I’ve had plenty to say on the subject of modeling space before this. However, what Tommaso was looking for was very specific. He wanted us to find ways to build causal sets. Causal set theory is probably the point of closest approach between digital physics and more mainstream quantum gravity research and it’s a fascinating subject. In a nutshell, causal set theorists believe that spacetime is most usefully thought of as a discrete structure and that the way to model it is to try to mimic the kinds of relationships between events that we see in relativity. To achieve this, they connect nodes using something called a partial order—a set of relationships that define which nodes must come before others, but which falls short of providing an exact numbering for all nodes.

Broadly speaking, the Causal Set Program uses two methods to build their sets. The first, called sprinkling, is to deposit nodes at random onto a surface, and hook them together based on the geometry of that surface. The other way, called percolation dynamics, is to add nodes one by one to a set, and randomly add links from existing members of that set to each new node.

Sprinkling is useful for exploring how causal sets behave but it has a huge problem: in order to construct the discrete structure of spacetime, you have to deposit your points onto a smooth spacetime first! Clearly, if we want to come up with a background-independent theory of physics, we need to build the sets some other way. On the other hand, percolation dynamics has all the nice statistical properties that physicists would like to see and doesn’t need a background, but sadly doesn’t actually produce graphs that look like spacetime (though people are working on that).

The right solution would seem to be to come up with a third way: a process that produces the right structures without needing a background surface. However, this comes with problems. The key features that differentiate spacetime-like causal sets from others are dimensionality and Lorentz invariance.

Dimensionality essentially says that we should expect the graph that we build to have some consistent number of dimensions, rather than just being a tangled mess. Lorentz invariance is a little trickier. What it implies is that if you build your network first and then lay the nodes onto a flat surface afterward, the positions of the nodes should appear random. There should be no way you can stretch or squish the network to make it look otherwise. This is vitally important because in order to treat every relativistic reference frame the same way, as special relativity says we must, we need about the same number of links between nodes in each frame.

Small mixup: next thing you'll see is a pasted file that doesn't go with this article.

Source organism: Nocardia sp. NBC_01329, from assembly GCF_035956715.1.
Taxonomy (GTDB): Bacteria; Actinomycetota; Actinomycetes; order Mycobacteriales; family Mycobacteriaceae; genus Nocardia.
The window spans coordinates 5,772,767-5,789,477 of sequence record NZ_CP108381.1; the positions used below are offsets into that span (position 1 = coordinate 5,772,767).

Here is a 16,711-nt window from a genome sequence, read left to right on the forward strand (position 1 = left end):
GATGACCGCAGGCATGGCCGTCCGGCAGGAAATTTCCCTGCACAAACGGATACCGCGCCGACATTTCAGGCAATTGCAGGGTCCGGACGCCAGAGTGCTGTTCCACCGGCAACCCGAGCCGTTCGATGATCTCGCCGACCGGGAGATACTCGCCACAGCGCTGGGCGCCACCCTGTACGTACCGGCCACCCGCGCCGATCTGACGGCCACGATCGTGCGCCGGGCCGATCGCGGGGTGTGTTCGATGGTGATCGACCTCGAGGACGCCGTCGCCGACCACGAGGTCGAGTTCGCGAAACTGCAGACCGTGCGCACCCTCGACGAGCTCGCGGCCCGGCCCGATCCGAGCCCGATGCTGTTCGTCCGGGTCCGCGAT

Another way to say this is that, thanks to Einstein, we know that no matter how fast we’re moving, space will always feel the same to us. The way a causal set works is that each link corresponds to a step through time and space taken at a certain speed. So, if for some speed of travel, our network doesn’t have enough links, it’s definitely not going to feel the same to someone traveling through it. If this happens, our model has failed. The only way that people have ever found to make Lorentz-invariant causal sets is to have the network be random.

My collaboration with Tommaso was founded on a neat way around this problem that works like this:

  • Because any causal set we can build is finite, it can only ever approximate perfect randomness.
  • Furthermore, for a finite network of given size, we can always find some algorithm that can approximate that level of randomness through a deterministic process.
  • Thus, no matter how big our network needs to be, we should still always be able to find an algorithm that could give rise to it.
  • This will always be true so long as we believe that spacetime is discrete, that the universe has finite size, and that it has existed for finite time.

In essence, what this tells us is that just because the network we want to build needs to look random, that doesn’t mean that we can’t use a completely non-random method for building it. This is all great as far as it goes, but it leaves us with an enormous problem: how to find an algorithm that can build spacetime.

In the two months we had, Tommaso and I didn’t manage to crack this problem (otherwise you would have heard about it on the news by now) but we learned some fascinating things along the way. I hope to share some of them with you in my later posts.

However, in the mean time, there are plenty of really excellent introductory papers on causal sets that are very approachable for those who’re interested. While my favorite approach to discrete physics is a little different from the causal set methodology, I can recommend this field very highly to anyone interested in learning more about quantum gravity without taking on a full-time career as a string theorist.